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Mayfield Robotics Kuri

Lego Boost


LG Hub Robot

LG's lawn-mowing robot

LG Airbot

Nudge your Neato

Black & Decker Smartech Robot Vac

Ubtech Lynx

Ewaybot MoRo

Emotech Olly

Aristotle by Nabi


Pepper in the US

The Kuri robot nanny comes with Wi-Fi, Bluetooth, a 1080p cam, facial recognition and sturdy wheels designed to traverse any interior flooring. Plus, it sounds like R2.

Caption by / Photo by Chris Monroe/CNET

Lego Boost, coming later this year, turns all your usual Lego constructions into robots. Excuse me while I excitedly scream for a while.

Caption by / Photo by Lego

The Leka is designed to help special-needs children. The interactive robot helps children better understand social and visual cues, and multiplayer games aim to improve their social skills.

Caption by / Photo by Tyler Lizenby/CNET

LG's new Alexa-powered smart home assistant proves that circular faces are in vogue. Oh, and that 2017 is going to be a big year for smart homes.

Caption by / Photo by LG

Also from LG is a new robotic lawn mower. It looks quite similar to a robot vacuum, although it's significantly larger and presumably it'll use sensors to track your yard and keep your grass tidy.

Caption by / Photo by Ry Crist/CNET

You won't find one in your own house, but LG also announced the Airbot. It'll debut in Korea, but this robotic helper will act as a guide for travellers in airports.

Caption by / Photo by James Martin/CNET

While the Neato robot vacs aren't newcomers to the scene, CES 2017 saw the introduction of a cool new feature: It'll now respond to commands via Facebook messenger.

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Yeah, robot vacuums aren't setting the world on first any more, but the Smartech range from Black & Decker is coming in at around half the price of some competitors.

Caption by / Photo by Tyler Lizenby/CNET

Ubtech's Lynx robot helps Alexa get mobile. No longer will Amazon's assistant be tethered to your Amazon Echo. Now Alexa can come find you.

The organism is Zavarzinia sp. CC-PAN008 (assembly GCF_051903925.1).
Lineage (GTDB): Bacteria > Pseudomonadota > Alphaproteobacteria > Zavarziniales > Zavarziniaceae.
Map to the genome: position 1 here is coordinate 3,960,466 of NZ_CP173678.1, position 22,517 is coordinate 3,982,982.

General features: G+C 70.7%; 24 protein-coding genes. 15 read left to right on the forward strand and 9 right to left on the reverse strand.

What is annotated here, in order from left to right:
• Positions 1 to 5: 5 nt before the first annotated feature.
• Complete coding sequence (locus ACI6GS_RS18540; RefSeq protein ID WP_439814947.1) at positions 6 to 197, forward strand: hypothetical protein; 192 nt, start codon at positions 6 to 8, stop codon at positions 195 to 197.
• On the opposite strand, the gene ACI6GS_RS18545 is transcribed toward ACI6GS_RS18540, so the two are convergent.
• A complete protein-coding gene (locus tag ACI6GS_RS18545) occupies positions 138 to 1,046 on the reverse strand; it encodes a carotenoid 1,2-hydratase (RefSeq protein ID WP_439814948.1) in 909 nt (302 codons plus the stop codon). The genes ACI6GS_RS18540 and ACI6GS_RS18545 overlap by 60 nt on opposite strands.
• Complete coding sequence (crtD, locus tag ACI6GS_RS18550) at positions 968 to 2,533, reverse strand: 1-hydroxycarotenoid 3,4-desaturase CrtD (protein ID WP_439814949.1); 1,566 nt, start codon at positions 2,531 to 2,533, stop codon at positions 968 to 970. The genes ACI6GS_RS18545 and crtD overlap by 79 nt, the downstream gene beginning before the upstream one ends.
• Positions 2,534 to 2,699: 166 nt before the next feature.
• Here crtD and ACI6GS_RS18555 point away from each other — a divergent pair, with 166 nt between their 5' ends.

Caption by / Photo by Ubtech

Chinese robotics company Ewaybot took to the CES trade show in Las Vegas with MoRo, a robotic assistant that is designed to simplify your life. Capable of moving around indoors and outdoors, handling objects and listening to voice commands, the MoRo is nearly 4-feet tall, weighs close to 80 pounds and has up to eight hours of battery life. It also costs a hefty $30,000, so the dream of a robot butler isn't quite there yet.

Caption by / Photo by Josh Miller/CNET

Social robot Olly is an attempt to bridge the divide between smart home hubs and smart home robots. The key is a combination of personality, movement and interaction, according to Hongbin Zhuang, the London-based founder of social robot Olly. Deep learning means that Olly will learn how you want to interact with it as it responds to your questions and controls your connected devices.

Caption by / Photo by CNET

OK, so it's more of a voice assistant, but the Aristotle gets a special mention as Alexa for kids. It's a baby monitor, it answers questions, it orders diapers and new parent and CNET editor Sean Hollister said, "it could be the most exciting thing toymaker Mattel has ever produced."

Caption by / Photo by Tyler Lizenby/CNET

Sick of folding clothes? The Laundroid was back at CES this year, and it was able to not only fold, but also sort your clothes. Granted, it takes five minutes to fold a shirt. But I think we can take the hit.

Caption by / Photo by Tim Stevens/CNET

Softbank's Pepper turned up at CES 2017 after making a huge showing overseas last year. The poster child for robotics has appeared in shopping centers, cruise ships and airports. So, naturally, we played Cards Against Humanity with it.

Caption by / Photo by Softbank
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